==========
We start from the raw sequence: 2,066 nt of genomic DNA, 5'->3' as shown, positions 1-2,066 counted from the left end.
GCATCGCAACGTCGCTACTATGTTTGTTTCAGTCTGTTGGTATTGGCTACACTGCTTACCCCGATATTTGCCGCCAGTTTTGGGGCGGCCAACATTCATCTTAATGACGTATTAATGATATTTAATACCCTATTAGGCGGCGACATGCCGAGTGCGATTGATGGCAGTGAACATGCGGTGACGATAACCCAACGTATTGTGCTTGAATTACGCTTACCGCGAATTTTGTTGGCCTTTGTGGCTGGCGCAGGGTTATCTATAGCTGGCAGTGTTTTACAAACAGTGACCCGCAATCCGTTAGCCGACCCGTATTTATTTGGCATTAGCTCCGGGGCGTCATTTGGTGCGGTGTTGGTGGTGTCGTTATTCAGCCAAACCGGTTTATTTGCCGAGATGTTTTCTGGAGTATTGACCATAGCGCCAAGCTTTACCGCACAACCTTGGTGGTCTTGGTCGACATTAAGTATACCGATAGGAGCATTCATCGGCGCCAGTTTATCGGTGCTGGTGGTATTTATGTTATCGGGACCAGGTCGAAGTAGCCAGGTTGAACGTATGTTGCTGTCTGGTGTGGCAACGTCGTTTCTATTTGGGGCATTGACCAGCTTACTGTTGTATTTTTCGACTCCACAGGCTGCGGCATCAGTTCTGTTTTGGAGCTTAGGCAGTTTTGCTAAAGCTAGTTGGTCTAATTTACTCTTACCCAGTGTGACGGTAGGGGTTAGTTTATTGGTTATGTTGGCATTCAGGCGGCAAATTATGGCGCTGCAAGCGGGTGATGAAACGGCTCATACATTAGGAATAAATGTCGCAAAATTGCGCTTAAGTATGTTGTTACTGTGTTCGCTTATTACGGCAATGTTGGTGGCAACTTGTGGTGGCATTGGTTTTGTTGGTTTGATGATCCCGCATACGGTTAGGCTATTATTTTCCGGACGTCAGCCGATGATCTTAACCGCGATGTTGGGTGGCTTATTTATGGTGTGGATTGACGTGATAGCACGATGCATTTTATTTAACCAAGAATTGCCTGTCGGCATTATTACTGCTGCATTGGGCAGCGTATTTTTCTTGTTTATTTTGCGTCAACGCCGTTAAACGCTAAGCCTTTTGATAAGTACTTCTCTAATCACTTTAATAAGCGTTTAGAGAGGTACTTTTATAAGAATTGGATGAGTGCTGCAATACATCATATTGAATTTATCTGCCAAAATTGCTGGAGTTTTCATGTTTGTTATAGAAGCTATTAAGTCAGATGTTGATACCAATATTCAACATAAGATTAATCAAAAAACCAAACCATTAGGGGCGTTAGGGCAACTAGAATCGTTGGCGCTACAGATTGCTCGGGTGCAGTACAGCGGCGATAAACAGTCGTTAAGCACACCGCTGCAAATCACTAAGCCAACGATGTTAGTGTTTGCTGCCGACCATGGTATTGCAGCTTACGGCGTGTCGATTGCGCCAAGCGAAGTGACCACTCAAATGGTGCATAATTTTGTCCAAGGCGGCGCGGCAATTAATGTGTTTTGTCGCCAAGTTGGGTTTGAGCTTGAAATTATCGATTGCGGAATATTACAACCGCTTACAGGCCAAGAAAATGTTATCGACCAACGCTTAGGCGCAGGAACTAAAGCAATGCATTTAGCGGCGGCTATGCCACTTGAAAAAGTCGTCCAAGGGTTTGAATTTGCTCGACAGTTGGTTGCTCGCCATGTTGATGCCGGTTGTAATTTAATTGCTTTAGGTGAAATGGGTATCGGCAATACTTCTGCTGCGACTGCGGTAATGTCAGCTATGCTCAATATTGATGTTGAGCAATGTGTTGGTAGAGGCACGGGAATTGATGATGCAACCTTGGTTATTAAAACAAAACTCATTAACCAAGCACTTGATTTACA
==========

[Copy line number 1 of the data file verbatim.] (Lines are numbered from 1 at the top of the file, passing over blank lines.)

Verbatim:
We start from the raw sequence: 2,066 nt of genomic DNA, 5'->3' as shown, positions 1-2,066 counted from the left end.